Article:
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In the Matter of Karen Quinlan, an Alleged Incompetent
New Jersey Supreme Court
355 A.2d 647 (1976)
For an unknown reason, Karen Quinlan (defendant) stopped breathing for two 15-minute periods and ended up in a chronic and persistent vegetative state. This meant that the sapient or higher-functioning part of Quinlan’s brain that provides awareness was not working, and only the vegetative or regulatory part of her brain that provides basic reflexes was still operating. As a result, Quinlan was on a respirator, and it appeared that she would not live long without it. However, even on the respirator, Quinlan was physically deteriorating, losing significant weight and developing a rigid fetal position with her limbs. There was no hope that Quinlan would ever regain any cognitive functions. With the respirator’s assistance, Quinlan was expected to live in her vegetative state for about one more year. Quinlan’s father (plaintiff) sued to be appointed her guardian for the purpose of ending the respirator use and other life-saving measures. Quinlan’s doctors, government officials, and Quinlan’s existing court guardian all opposed ending the life-saving measures. The trial court denied the father’s request, and he appealed.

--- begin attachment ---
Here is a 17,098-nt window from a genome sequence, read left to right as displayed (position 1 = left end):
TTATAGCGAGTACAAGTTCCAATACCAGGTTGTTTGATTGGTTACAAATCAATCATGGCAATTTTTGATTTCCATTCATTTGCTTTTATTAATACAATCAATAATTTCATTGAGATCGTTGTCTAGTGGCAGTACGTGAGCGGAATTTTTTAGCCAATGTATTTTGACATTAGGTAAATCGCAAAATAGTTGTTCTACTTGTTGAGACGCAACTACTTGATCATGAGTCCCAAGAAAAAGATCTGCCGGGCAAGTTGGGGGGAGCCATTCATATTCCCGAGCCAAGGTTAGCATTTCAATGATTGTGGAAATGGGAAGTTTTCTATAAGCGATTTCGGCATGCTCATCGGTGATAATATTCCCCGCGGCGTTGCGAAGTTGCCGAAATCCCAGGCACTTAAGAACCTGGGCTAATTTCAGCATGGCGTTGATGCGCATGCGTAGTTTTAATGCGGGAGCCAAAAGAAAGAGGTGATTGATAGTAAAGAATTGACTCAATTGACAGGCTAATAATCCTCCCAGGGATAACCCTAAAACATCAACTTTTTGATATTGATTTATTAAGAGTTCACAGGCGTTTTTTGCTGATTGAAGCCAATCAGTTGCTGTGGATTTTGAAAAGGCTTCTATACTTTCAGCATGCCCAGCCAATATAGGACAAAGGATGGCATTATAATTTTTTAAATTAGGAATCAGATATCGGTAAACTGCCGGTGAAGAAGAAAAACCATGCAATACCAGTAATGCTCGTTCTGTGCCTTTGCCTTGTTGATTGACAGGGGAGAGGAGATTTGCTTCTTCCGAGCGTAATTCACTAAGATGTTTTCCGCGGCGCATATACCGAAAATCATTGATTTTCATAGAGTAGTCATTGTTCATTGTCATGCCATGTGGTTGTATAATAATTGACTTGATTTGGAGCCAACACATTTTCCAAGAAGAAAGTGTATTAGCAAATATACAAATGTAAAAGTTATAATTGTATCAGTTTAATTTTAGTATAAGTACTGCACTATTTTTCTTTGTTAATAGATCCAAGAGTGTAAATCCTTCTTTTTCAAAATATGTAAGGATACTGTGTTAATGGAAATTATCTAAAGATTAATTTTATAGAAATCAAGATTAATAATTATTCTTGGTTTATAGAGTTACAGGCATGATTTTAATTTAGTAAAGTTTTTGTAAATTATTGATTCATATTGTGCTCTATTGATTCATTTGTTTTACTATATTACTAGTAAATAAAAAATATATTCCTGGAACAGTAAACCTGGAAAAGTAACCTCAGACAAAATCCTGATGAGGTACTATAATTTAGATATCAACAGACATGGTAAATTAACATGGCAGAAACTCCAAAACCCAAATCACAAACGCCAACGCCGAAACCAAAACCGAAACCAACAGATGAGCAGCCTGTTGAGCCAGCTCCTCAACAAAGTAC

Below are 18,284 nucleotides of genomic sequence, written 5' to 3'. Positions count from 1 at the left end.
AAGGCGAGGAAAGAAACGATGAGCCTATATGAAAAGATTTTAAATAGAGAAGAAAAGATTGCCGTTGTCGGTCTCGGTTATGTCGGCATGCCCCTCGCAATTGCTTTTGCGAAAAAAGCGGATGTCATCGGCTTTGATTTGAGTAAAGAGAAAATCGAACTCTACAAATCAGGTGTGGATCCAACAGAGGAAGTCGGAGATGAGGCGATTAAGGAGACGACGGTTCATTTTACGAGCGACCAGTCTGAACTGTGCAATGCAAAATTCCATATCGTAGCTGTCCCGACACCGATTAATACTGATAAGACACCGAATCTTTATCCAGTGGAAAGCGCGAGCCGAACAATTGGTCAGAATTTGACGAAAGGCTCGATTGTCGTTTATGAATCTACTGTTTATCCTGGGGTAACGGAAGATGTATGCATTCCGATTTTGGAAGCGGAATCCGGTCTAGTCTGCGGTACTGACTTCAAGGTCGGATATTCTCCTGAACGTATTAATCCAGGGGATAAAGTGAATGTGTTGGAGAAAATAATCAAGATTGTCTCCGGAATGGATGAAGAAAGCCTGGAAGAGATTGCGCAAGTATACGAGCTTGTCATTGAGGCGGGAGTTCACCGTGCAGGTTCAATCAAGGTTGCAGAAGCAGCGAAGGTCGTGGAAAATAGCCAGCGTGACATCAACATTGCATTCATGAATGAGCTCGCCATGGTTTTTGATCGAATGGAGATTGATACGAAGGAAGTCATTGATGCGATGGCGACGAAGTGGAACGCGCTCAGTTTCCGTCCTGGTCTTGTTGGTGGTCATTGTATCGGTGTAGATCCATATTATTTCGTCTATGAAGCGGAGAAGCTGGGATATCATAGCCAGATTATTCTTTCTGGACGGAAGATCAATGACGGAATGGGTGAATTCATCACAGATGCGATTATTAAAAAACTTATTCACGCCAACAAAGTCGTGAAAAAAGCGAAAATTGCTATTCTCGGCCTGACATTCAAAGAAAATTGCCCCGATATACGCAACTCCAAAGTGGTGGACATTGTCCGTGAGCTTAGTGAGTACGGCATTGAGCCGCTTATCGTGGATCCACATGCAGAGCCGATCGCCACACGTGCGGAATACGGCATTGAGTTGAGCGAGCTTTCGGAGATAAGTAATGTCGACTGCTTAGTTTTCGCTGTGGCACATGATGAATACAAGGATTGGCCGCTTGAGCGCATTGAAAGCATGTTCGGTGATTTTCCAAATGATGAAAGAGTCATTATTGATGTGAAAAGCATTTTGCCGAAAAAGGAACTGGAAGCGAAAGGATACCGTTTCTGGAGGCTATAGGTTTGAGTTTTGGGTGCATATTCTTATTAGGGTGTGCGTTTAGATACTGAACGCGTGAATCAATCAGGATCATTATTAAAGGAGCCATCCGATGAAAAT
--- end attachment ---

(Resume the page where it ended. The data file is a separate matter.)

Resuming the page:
Rule of Law
Holding and Reasoning (Hughes, C.J.)
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